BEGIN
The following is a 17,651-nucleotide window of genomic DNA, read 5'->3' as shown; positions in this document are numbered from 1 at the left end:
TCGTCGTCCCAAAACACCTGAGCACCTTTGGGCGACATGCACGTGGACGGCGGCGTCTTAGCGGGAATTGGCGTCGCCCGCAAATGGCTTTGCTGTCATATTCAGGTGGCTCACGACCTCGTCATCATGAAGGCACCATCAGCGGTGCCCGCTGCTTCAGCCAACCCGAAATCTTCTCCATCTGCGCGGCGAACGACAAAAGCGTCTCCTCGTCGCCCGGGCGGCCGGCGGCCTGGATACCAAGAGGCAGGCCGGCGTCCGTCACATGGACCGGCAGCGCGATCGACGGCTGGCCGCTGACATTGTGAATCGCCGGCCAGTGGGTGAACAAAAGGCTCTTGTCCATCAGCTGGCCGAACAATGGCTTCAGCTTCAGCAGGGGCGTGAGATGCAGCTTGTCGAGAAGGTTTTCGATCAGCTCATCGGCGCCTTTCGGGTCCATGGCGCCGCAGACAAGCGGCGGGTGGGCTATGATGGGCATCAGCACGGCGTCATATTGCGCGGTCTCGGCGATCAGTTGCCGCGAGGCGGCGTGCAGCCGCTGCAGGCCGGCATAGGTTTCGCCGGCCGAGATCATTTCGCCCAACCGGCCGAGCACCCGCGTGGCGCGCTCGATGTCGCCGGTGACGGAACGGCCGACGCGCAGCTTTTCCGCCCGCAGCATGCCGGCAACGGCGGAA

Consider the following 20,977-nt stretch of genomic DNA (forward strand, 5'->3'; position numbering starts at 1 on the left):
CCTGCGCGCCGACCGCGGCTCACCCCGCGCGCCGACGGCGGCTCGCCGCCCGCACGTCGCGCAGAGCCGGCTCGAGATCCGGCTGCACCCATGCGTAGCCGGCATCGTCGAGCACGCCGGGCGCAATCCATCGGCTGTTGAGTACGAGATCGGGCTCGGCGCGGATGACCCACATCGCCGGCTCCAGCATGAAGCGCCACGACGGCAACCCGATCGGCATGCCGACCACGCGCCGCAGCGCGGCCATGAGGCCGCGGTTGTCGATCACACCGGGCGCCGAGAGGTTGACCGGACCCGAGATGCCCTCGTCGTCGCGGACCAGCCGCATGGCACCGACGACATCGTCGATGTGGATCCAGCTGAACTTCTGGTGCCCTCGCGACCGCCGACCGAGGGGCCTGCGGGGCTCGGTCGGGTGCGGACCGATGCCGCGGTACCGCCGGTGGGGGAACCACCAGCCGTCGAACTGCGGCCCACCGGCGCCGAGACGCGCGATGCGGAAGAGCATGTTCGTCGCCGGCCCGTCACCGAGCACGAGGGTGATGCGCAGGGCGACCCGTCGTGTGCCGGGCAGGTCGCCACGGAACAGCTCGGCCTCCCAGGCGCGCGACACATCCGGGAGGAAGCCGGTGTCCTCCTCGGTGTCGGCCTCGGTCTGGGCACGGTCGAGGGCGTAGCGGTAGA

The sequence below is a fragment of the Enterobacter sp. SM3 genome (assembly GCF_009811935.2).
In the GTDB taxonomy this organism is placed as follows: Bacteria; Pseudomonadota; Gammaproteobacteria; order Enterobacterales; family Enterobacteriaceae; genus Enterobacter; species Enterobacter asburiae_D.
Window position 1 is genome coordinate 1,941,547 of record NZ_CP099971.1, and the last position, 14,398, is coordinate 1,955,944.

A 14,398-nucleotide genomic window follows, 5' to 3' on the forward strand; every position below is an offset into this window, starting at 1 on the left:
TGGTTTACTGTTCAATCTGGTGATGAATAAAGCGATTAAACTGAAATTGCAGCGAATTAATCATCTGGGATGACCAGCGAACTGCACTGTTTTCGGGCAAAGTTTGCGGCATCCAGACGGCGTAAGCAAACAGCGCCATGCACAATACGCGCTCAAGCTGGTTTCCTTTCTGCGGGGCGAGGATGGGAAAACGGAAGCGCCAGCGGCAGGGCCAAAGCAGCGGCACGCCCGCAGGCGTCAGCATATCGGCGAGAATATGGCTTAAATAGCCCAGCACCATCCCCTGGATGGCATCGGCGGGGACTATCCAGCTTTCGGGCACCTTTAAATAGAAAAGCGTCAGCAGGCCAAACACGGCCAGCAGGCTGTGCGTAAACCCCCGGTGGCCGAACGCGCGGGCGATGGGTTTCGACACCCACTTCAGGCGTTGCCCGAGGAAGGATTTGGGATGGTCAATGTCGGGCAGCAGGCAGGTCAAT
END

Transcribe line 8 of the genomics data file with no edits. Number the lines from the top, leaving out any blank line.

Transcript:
A 14,398-nucleotide genomic window follows, 5' to 3' on the forward strand; every position below is an offset into this window, starting at 1 on the left: